Ongoing boil water advisory leaves Hamilton residents frustrated
By Matthew Van Dongen, originally posted on September 26, 2016
Frustrated Brigadoon Drive residents boiled tap water through the weekend after a second suspect water sample from the neighbourhood spurred a new round of city tests.
Public health officials issued a rare precautionary boil-water advisory for about 240 homes on the west Mountain last Wednesday based on bacterial contamination found in a water sample taken from a neighbourhood hydrant.
City officials had hoped test results would clear up concerns about water quality by late Friday — but one out of six hydrant samples came back with “a very small amount of nonharmful bacteria,” said water director Andrew Grice Saturday.
“In order to verify the safety of the water we will need two consecutive back-to-back clean sets of test results,” he said.
Residents expressed more frustration on the weekend about the lack of news than the actual inconvenience of boiling or buying water. The city has tweeted and posted website updates about the boil-water advisory, but those updates didn’t explain why testing had to continue through the weekend.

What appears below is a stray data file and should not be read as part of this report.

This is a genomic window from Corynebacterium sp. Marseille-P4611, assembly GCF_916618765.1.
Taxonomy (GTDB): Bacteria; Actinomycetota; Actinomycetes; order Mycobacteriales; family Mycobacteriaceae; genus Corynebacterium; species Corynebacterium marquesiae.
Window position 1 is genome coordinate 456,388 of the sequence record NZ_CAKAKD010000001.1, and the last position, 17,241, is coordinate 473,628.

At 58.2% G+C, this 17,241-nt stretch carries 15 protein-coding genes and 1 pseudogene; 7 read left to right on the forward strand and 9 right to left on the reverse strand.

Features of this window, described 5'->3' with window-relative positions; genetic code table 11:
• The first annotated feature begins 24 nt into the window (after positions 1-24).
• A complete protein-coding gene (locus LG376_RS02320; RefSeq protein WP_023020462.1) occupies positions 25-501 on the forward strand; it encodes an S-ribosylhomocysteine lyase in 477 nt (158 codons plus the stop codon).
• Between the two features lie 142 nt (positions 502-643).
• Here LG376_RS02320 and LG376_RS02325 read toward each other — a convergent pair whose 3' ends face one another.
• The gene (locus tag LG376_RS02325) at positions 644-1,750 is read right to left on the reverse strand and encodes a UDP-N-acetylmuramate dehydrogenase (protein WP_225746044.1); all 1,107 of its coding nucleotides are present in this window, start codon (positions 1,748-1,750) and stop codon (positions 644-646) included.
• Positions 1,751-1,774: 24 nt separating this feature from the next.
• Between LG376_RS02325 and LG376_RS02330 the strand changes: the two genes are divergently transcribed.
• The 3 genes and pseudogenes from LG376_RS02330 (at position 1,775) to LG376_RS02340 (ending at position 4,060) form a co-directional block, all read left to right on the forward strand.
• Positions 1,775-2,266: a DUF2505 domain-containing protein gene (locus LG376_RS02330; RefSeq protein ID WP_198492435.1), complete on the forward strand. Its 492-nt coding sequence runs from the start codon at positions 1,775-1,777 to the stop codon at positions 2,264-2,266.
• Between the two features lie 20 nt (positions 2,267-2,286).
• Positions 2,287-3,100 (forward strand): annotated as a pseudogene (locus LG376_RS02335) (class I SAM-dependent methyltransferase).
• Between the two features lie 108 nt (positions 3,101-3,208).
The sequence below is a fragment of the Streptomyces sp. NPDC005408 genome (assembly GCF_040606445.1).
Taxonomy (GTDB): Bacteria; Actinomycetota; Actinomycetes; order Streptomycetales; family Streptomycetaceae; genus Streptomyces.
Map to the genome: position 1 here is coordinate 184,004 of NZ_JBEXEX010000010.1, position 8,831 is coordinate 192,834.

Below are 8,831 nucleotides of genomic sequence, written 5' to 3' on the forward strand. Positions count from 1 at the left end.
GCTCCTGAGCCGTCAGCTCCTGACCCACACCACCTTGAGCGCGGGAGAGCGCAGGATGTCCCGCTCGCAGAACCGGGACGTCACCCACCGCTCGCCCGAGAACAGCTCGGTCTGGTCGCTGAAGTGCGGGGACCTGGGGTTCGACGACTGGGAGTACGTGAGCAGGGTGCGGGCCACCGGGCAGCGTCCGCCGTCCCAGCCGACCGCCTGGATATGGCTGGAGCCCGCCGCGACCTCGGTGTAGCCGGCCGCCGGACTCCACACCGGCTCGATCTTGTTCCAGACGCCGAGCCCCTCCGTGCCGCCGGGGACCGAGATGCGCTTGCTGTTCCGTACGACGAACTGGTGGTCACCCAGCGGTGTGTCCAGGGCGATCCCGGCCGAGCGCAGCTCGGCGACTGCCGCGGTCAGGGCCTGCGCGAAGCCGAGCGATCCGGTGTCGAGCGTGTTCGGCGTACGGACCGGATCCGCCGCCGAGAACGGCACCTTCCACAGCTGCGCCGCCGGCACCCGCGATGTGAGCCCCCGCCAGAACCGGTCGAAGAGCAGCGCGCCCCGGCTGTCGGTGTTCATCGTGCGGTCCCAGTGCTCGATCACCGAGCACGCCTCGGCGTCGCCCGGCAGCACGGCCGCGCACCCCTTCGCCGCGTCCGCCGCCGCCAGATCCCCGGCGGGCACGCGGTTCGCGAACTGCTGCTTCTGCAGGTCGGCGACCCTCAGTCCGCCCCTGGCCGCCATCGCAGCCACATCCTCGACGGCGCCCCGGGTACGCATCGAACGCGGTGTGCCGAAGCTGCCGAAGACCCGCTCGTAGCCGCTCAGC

“They haven’t provided a lot of actual information for us, which is frustrating,” said Dion Rodrigues, one of a few neighbourhood residents to tweet pointed questions at the city over the weekend.
Judy Wass hadn’t heard about the latest round of tests.
“I don’t really use the Internet. I was expecting to get a call, or something,” said the Brigadoon resident, who noted she appreciated the city’s original automated telephone message warning her not to drink the water last week.
Wass said she is drinking bottled water, but has a sick dog and is worried about whether the water is safe for animals to drink. “The more they tell us, the better,” she said.
Coun. Terry Whitehead said he feels like city staff are doing “everything they can” to ensure the water is safe and end the advisory as soon as possible, including late-night water sampling.
He added the city also offered to deliver jugs of water to at least two families “with special medical needs” in the neighbourhood.
The original test in the neighbourhood was conducted after an odour complaint, but no water sample taken to date has actually turned up harmful bacteria, Grice said. Even samples showing benign bacteria, however, must be taken seriously in case harmful micro-organisms are hidden by the result.
Hamilton public health has urged affected residents not to use their water for drinking or if they must, to heat to a rolling boil for at least one minute before drinking or using it to brush your teeth, wash fruits and vegetables, wash dishes or make meals.
Public health has several other procedures and precautions for residents to take at hamilton.ca/.